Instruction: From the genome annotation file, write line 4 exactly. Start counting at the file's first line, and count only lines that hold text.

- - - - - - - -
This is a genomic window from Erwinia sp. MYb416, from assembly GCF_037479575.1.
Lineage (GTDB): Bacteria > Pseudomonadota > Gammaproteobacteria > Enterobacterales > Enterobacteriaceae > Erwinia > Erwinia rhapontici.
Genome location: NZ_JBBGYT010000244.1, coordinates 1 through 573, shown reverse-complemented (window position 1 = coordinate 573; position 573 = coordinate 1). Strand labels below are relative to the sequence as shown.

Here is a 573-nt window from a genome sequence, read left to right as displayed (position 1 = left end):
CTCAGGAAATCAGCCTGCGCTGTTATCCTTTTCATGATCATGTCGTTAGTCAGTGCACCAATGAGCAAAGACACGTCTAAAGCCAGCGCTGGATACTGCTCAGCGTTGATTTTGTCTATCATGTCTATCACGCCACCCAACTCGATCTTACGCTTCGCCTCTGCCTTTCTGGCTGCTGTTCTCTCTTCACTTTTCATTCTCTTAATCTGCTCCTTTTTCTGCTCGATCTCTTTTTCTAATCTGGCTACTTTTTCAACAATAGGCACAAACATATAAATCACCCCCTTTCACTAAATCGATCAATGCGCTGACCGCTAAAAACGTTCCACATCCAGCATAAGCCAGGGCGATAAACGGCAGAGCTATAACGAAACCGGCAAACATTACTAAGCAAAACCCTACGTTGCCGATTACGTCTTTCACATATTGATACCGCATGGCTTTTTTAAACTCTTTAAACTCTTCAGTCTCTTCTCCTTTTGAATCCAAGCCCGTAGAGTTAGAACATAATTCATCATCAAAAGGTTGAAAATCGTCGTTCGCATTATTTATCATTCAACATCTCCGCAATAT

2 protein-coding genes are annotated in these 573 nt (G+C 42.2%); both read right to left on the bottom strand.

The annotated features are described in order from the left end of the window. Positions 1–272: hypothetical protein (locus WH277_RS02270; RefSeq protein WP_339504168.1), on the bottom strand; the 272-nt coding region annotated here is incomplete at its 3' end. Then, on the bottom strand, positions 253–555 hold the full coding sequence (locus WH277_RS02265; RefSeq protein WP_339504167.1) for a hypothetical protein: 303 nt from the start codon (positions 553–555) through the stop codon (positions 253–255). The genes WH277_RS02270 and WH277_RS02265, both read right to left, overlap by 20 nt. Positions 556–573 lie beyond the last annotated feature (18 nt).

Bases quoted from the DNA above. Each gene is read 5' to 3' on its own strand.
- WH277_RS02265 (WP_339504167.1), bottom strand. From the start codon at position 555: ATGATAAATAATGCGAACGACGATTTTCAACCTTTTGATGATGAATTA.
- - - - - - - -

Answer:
Here is a 573-nt window from a genome sequence, read left to right as displayed (position 1 = left end):